“I created this program to house 35 veterans in Toledo, Ohio. Once Dusty Hill heard about it, he and his wife started a Houston group with several compassionate business leaders there and they’ve already housed 258 Texas veterans. It started scaling from there,” says Ken Leslie, the program’s founder who had been homeless earlier in his life. “I figured if we keep it fast, efficient and focused, most of the money could actually help veterans and their families replace sidewalks with pillows.”

The program has housed veterans and their families, including over 200 children, in Ohio, Michigan, Texas, Indiana, Massachusetts and Washington, with a new Mid-Atlantic chapter starting to raise the funds to house homeless veterans in D.C., Maryland and Virginia.

Leslie credits the growth to the celebrity supporters who are lending their voices and raising funds and a generous biannual radio campaign donated by Cumulus Media and other radio properties spanning 50 states. In the public service announcements, notables call on Americans to help the cause by texting ‘VETS’ to 41444 and donating any amount. Funds immediately and directly go to provide a veterans with rental deposits, putting them in their own home quickly and safely. To see the list of celebrities who have pitched in and view their videos

Veterans Matter raises only enough money to account for the number of housing vouchers available in a given area of operation and then moves onto the next region of need. For more information, visit or

Veterans Matter is a program of the John Mellencamp sparked and supported non-profit, which was founded by Leslie in 2007. Homeless before kicking drugs and alcohol in 1990, Leslie is now the CEO of a small executive search firm for the technology industry.


It’s a little after six on an unusually balmy October 24th in Toledo, Ohio. Music is blaring, pumping up the crowd I am part of as we mill about along the Maumee River in Promenade Park. We are waiting for the beginning of the end…

Founder Ken Leslie talks to the crowd just before the walk begins.

Founder Ken Leslie talks to the crowd just before the walk begins.

Nearly three hundred strong, this throng is ready to Walk to End Veteran Homelessness, and that’s before and Veterans Matter founder Ken Leslie takes the mic to thank everyone, give out awards, introduce people, talk about why we’re gathered. Though we already know why, it’s still moving to hear about the 475+ veterans, their spouses and their nearly 200 children —  almost 750 people total —  now off the streets and out of shelters and into safe, permanent housing. Those incredible numbers mean individual lives saved from homelessness, and hearing about that progress in just 2.5 years of operating never gets old. It just gets better, and bigger.

Dozens of blue shirts with red and white print are covering these walkers, and on the backs —  at the very top —  are names in black Sharpie, the names of veterans of whom these people will be walking in their honor…or memory. On Ken’s back is veteran and Ohio State Representative Teresa Fedor, herself walking in her own T-shirt…and heels!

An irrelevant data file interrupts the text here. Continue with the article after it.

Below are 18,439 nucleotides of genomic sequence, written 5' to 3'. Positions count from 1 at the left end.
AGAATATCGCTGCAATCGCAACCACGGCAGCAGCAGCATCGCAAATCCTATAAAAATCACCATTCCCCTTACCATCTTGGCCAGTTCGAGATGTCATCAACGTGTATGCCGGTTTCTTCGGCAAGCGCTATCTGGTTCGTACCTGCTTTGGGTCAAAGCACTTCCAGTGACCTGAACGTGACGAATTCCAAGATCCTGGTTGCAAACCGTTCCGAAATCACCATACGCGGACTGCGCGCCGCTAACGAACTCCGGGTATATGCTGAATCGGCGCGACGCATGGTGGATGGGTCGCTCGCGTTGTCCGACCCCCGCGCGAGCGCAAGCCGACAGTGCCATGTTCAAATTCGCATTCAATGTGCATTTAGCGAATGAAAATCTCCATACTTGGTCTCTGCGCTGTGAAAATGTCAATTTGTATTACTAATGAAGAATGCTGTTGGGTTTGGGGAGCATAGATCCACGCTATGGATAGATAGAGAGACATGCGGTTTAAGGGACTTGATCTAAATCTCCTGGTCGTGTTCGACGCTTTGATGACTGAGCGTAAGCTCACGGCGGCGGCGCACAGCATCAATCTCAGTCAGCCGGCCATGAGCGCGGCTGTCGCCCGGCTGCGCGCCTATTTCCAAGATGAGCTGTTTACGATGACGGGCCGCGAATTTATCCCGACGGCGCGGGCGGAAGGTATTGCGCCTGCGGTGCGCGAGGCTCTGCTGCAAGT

I am not walking in anyone’s name. I guess I am walking for all the unhoused vets we have yet to meet and to house. The living Unknown Soldiers who need us to walk —  and fight —  for them.

Recognition given and excitement of purpose amped up, it’s time to walk. I fall in with various friends, chatting people up as we move along. There are pockets of bystanders who cheer us on, along with the cops watching over things at every intersection. The mile goes fast as we walk toward Tent City, a “human awareness project” that has served the unhoused and marginally-housed of Toledo for 25 years. Though we walk toward tents and charity and stories of pain and loneliness and need, the mood is festive because we know what else we’re walking towards: Hope. Family. Faith. Friends, new and old. And we’re walking towards an end to homelessness, for veterans and more.

When we get there, we are greeted again with music, and though the walk is done, the movement isn’t. Dancing erupts in the streets as the DJ plays the Cupid Shuffle, then the Cha-Cha Slide, followed by Wobble… but then someone requests M.C. Hammer’s U Can’t Touch This, and a flash mob forms (see below).

By the end of the night, this crowd has raised almost $15,000 by walking to end veteran homelessness. And, while we walked into a Tent City that would be gone in 48 hours time, we all walked home, too —  for ourselves and others. What an incredible night.


Oscar-winning actress and activist Susan Sarandon has joined an impressive roster of celebrities using their influence to raise money and momentum for Veterans Matter, a program which partners with the VA and HUD to help house the 57,000 U.S. veteran men and women who are homeless in our country.

“This is personal to me; I want to help Veterans Matter because it is so important that we work to help house the heroes on our streets,” Sarandon told Veterans Matter founder Ken Leslie during a taping last week at WABC in New York.